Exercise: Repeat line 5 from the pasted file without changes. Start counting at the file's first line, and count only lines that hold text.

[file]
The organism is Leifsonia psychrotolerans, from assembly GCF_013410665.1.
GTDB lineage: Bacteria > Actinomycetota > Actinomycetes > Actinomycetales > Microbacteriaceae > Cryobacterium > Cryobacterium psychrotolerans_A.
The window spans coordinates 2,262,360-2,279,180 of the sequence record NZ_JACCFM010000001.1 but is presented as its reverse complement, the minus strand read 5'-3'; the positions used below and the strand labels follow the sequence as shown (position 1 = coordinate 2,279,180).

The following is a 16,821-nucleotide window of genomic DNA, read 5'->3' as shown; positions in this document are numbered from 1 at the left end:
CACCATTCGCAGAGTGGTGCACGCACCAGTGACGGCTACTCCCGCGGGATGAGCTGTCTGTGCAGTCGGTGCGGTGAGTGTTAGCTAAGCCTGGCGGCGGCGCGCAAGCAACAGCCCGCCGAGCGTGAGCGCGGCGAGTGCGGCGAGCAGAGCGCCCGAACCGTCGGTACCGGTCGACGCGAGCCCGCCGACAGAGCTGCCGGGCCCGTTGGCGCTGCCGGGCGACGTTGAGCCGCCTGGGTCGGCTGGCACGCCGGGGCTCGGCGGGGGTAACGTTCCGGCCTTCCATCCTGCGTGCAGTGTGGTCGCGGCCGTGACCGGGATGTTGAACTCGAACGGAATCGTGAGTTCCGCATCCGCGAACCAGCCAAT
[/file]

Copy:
CACCATTCGCAGAGTGGTGCACGCACCAGTGACGGCTACTCCCGCGGGATGAGCTGTCTGTGCAGTCGGTGCGGTGAGTGTTAGCTAAGCCTGGCGGCGGCGCGCAAGCAACAGCCCGCCGAGCGTGAGCGCGGCGAGTGCGGCGAGCAGAGCGCCCGAACCGTCGGTACCGGTCGACGCGAGCCCGCCGACAGAGCTGCCGGGCCCGTTGGCGCTGCCGGGCGACGTTGAGCCGCCTGGGTCGGCTGGCACGCCGGGGCTCGGCGGGGGTAACGTTCCGGCCTTCCATCCTGCGTGCAGTGTGGTCGCGGCCGTGACCGGGATGTTGAACTCGAACGGAATCGTGAGTTCCGCATCCGCGAACCAGCCAAT